“She was lost and at a loss about what to do with the series of events, including when the paintings re-emerged,” Professor Lester said.

TMAG exhibited about 40 of the works and has held them since — though they have not been displayed.

“Sue and I talked about how I could help to get them published. Sue felt she wasn’t wanting to face the risk of being let down again,” she said.

An avid explorer

Her lack of confidence in her art following the Rouse affair was not characteristic of the brave bushwoman.

Lester at Federation Peak, a gruelling mountain in Tasmania’s south-west.(Supplied: Greg Smith)

“She was very adventurous,” Professor Lester said.

She and her partner Greg Smith built a house in the bush at Tods Corner in Tasmania’s central highlands.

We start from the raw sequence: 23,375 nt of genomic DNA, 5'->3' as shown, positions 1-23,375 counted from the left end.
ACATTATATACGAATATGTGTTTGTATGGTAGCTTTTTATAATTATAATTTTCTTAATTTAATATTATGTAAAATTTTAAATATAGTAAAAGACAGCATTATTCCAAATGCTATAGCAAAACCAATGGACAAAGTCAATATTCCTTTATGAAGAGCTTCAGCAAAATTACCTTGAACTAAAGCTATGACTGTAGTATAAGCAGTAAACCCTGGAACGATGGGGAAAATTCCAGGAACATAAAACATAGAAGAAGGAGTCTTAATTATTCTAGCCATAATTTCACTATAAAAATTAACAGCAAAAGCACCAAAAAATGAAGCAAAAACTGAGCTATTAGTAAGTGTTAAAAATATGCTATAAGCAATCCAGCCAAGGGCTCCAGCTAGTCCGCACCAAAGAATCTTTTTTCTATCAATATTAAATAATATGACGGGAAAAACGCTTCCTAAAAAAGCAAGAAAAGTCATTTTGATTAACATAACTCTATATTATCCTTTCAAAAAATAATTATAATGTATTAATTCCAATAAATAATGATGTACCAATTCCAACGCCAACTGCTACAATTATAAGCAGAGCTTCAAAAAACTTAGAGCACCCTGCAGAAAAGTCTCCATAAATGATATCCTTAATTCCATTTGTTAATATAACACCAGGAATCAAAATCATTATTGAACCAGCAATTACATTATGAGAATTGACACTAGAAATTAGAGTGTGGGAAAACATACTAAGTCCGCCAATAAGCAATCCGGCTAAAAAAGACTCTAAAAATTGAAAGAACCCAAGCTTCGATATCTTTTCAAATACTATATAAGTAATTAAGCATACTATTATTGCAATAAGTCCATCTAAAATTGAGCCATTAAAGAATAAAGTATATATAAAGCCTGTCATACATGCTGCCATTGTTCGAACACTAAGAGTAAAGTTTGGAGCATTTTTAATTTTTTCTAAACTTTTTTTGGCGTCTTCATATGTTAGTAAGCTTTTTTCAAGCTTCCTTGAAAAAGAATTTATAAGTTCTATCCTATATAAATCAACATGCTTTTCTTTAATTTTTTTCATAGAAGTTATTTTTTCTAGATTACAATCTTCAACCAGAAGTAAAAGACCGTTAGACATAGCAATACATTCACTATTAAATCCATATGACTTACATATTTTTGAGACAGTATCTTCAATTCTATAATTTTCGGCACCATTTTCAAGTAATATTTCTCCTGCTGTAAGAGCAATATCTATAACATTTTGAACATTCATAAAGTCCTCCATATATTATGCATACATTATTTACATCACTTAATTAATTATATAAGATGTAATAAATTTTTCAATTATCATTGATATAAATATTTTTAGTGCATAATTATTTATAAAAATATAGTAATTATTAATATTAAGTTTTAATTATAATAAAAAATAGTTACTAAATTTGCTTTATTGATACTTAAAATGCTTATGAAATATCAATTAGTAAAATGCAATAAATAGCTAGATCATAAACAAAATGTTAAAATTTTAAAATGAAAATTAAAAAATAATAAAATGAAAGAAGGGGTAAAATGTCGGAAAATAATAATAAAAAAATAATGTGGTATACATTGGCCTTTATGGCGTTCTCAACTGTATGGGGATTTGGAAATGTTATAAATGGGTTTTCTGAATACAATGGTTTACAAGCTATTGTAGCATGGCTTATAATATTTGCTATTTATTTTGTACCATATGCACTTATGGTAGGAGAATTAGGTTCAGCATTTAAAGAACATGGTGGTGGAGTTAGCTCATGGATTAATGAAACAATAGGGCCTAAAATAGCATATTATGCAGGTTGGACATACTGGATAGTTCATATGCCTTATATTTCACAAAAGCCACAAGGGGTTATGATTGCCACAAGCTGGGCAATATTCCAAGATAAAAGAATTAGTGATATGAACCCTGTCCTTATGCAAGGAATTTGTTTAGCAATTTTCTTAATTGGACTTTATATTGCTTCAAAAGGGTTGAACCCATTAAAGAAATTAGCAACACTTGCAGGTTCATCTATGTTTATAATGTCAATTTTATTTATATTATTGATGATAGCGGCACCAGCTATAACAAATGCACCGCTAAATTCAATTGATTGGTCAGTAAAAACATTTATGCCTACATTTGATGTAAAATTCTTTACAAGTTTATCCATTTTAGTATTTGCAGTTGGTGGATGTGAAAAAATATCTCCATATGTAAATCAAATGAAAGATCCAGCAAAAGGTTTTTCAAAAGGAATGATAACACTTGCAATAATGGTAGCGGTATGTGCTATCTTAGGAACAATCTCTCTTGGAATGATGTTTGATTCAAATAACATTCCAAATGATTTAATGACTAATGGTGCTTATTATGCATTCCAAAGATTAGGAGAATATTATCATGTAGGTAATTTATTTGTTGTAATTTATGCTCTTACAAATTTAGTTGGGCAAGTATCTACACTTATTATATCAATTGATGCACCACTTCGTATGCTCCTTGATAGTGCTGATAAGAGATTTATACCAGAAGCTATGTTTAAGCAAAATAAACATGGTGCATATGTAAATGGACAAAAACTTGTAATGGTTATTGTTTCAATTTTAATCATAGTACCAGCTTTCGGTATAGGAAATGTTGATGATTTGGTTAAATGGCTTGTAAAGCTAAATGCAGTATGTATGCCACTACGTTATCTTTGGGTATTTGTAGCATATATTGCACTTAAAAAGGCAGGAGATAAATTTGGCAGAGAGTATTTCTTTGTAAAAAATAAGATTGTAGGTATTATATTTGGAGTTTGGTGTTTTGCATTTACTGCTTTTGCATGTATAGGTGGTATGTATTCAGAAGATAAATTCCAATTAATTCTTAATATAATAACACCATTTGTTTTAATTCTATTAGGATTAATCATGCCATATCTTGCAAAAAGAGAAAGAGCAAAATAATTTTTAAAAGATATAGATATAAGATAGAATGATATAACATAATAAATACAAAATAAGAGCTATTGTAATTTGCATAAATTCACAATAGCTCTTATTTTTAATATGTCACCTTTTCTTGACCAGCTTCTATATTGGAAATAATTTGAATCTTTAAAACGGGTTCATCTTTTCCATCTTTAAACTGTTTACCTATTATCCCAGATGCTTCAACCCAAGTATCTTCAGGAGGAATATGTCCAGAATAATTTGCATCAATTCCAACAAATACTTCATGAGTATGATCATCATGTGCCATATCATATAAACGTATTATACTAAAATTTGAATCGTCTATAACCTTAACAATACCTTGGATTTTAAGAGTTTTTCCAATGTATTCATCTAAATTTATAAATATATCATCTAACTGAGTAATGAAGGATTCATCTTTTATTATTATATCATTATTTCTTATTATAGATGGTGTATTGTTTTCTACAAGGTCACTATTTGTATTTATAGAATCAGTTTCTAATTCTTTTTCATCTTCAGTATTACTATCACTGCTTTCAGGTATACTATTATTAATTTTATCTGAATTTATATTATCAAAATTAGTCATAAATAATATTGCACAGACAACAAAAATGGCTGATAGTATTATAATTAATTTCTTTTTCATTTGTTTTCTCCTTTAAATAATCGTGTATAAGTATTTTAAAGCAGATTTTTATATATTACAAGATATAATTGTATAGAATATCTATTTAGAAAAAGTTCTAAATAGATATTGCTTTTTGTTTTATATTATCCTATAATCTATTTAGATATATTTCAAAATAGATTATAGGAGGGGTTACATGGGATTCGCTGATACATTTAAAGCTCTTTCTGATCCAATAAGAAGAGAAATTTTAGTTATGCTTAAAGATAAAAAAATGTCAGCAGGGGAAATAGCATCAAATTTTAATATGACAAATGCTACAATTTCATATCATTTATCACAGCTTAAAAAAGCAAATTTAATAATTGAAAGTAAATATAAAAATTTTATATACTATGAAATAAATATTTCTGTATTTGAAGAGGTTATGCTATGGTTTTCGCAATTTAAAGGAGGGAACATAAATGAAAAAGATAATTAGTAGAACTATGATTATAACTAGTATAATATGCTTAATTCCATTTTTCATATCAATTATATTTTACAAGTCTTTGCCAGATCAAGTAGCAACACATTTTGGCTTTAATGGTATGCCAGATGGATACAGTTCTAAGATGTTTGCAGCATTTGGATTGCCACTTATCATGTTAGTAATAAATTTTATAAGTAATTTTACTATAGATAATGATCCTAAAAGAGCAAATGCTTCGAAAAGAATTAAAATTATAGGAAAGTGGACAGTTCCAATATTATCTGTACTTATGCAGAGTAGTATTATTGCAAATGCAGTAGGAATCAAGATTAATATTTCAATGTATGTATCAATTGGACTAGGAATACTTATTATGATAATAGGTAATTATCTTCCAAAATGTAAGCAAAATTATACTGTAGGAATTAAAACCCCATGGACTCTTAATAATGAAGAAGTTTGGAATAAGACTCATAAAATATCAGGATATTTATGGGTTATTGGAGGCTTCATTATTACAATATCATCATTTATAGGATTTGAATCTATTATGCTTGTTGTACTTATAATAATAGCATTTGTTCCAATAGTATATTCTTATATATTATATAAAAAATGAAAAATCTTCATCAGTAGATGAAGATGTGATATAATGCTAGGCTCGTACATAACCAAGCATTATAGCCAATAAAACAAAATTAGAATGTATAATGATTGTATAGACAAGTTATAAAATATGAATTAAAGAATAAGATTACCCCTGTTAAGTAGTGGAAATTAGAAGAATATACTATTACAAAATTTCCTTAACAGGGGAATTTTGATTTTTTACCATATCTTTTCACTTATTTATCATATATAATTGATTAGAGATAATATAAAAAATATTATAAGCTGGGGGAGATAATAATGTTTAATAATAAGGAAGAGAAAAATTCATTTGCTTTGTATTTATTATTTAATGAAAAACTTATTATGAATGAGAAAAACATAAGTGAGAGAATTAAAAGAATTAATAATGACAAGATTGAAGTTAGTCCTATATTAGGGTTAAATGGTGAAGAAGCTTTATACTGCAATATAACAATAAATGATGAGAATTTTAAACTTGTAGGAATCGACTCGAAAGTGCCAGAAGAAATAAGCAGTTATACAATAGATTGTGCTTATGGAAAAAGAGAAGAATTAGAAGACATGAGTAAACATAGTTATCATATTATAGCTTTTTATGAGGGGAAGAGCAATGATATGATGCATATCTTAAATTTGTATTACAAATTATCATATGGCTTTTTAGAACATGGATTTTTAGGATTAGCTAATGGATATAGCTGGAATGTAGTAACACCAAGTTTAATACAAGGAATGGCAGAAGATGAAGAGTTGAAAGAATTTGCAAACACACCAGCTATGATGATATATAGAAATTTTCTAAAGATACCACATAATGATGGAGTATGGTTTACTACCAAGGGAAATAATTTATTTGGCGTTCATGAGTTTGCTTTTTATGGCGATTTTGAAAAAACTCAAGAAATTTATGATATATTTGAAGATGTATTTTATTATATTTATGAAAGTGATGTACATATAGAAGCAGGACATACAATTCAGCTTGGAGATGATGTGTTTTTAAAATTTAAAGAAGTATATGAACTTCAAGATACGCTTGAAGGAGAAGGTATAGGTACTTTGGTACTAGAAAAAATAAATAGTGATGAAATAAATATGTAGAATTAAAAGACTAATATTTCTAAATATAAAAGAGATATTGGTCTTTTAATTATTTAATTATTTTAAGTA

She continued to paint birds and went on adventurous bushwalks.

“Sue very famously managed to have an aneurism climbing Federation Peak and walked back basically into emergency brain surgery,” she said.

Her family are raising money through an online crowdfunding website to publish the paintings.

“We see it as a beautiful collection of Tasmania’s endemic birds plus something to commemorate Sue,” she said.

The campaign has so far raised more than $8,000.

“I think she would have been cautiously delighted and a little bit anxious,” Professor Lester said.

a painting of a black swan
Lester’s family plans to publish the collection of paintings as a book.(Supplied: Tasmanian Museum and Art Gallery)

Painting still played a big part in Sue’s life, even in her final weeks.

“She kept asking for Greg to get her painting stuff back from the lakes,” she said.

“She wanted to paint with her granddaughters.”

Tasmanian Museum and Art Gallery principal curator of art Jane Stewart said the museum was pleased to support the project.

“We are happy to support her family and friends in publishing them so that more Tasmanians can enjoy these delightful works,”  Ms Stewart said.